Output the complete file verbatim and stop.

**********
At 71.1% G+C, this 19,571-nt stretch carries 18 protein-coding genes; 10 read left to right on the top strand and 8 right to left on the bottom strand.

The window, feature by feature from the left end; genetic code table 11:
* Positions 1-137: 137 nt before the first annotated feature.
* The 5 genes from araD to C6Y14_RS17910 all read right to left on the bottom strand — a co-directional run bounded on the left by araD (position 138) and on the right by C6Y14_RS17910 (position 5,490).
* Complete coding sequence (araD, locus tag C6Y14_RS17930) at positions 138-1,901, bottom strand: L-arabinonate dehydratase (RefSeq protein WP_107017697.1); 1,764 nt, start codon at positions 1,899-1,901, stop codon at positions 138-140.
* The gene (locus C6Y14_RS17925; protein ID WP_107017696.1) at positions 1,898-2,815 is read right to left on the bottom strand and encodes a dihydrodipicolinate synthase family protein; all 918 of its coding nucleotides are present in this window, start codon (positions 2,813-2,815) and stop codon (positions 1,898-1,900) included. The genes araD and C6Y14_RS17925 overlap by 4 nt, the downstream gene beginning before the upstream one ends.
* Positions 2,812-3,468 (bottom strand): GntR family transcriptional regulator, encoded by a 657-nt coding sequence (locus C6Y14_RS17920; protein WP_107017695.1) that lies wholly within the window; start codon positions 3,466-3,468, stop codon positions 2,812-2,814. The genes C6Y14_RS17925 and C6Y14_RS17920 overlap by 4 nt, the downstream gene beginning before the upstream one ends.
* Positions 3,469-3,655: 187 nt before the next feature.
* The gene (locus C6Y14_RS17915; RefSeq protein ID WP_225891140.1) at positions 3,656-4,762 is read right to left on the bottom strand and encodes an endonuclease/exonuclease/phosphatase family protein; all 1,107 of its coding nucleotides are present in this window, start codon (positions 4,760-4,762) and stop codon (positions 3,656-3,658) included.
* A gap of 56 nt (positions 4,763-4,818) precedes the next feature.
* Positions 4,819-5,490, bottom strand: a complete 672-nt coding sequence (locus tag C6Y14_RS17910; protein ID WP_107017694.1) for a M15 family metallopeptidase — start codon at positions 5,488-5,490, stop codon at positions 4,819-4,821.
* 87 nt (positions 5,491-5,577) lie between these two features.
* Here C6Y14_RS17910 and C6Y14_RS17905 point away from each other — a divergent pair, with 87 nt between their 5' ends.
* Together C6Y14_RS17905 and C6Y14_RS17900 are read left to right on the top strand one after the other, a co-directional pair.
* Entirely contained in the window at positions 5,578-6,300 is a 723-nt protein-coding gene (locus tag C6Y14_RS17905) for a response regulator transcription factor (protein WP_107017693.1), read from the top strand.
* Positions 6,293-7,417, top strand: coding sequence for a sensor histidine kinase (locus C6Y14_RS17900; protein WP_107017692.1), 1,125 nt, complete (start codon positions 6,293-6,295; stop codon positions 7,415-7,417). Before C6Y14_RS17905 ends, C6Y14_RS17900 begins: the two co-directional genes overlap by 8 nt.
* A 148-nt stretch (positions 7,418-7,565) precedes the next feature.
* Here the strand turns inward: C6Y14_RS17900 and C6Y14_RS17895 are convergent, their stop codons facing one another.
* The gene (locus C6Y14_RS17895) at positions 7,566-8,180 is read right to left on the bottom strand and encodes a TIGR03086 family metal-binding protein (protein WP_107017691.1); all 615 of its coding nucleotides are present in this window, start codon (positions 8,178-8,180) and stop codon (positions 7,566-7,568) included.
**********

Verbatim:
At 71.1% G+C, this 19,571-nt stretch carries 18 protein-coding genes; 10 read left to right on the top strand and 8 right to left on the bottom strand.

The window, feature by feature from the left end; genetic code table 11:
* Positions 1-137: 137 nt before the first annotated feature.
* The 5 genes from araD to C6Y14_RS17910 all read right to left on the bottom strand — a co-directional run bounded on the left by araD (position 138) and on the right by C6Y14_RS17910 (position 5,490).
* Complete coding sequence (araD, locus tag C6Y14_RS17930) at positions 138-1,901, bottom strand: L-arabinonate dehydratase (RefSeq protein WP_107017697.1); 1,764 nt, start codon at positions 1,899-1,901, stop codon at positions 138-140.
* The gene (locus C6Y14_RS17925; protein ID WP_107017696.1) at positions 1,898-2,815 is read right to left on the bottom strand and encodes a dihydrodipicolinate synthase family protein; all 918 of its coding nucleotides are present in this window, start codon (positions 2,813-2,815) and stop codon (positions 1,898-1,900) included. The genes araD and C6Y14_RS17925 overlap by 4 nt, the downstream gene beginning before the upstream one ends.
* Positions 2,812-3,468 (bottom strand): GntR family transcriptional regulator, encoded by a 657-nt coding sequence (locus C6Y14_RS17920; protein WP_107017695.1) that lies wholly within the window; start codon positions 3,466-3,468, stop codon positions 2,812-2,814. The genes C6Y14_RS17925 and C6Y14_RS17920 overlap by 4 nt, the downstream gene beginning before the upstream one ends.
* Positions 3,469-3,655: 187 nt before the next feature.
* The gene (locus C6Y14_RS17915; RefSeq protein ID WP_225891140.1) at positions 3,656-4,762 is read right to left on the bottom strand and encodes an endonuclease/exonuclease/phosphatase family protein; all 1,107 of its coding nucleotides are present in this window, start codon (positions 4,760-4,762) and stop codon (positions 3,656-3,658) included.
* A gap of 56 nt (positions 4,763-4,818) precedes the next feature.
* Positions 4,819-5,490, bottom strand: a complete 672-nt coding sequence (locus tag C6Y14_RS17910; protein ID WP_107017694.1) for a M15 family metallopeptidase — start codon at positions 5,488-5,490, stop codon at positions 4,819-4,821.
* 87 nt (positions 5,491-5,577) lie between these two features.
* Here C6Y14_RS17910 and C6Y14_RS17905 point away from each other — a divergent pair, with 87 nt between their 5' ends.
* Together C6Y14_RS17905 and C6Y14_RS17900 are read left to right on the top strand one after the other, a co-directional pair.
* Entirely contained in the window at positions 5,578-6,300 is a 723-nt protein-coding gene (locus tag C6Y14_RS17905) for a response regulator transcription factor (protein WP_107017693.1), read from the top strand.
* Positions 6,293-7,417, top strand: coding sequence for a sensor histidine kinase (locus C6Y14_RS17900; protein WP_107017692.1), 1,125 nt, complete (start codon positions 6,293-6,295; stop codon positions 7,415-7,417). Before C6Y14_RS17905 ends, C6Y14_RS17900 begins: the two co-directional genes overlap by 8 nt.
* A 148-nt stretch (positions 7,418-7,565) precedes the next feature.
* Here the strand turns inward: C6Y14_RS17900 and C6Y14_RS17895 are convergent, their stop codons facing one another.
* The gene (locus C6Y14_RS17895) at positions 7,566-8,180 is read right to left on the bottom strand and encodes a TIGR03086 family metal-binding protein (protein WP_107017691.1); all 615 of its coding nucleotides are present in this window, start codon (positions 8,178-8,180) and stop codon (positions 7,566-7,568) included.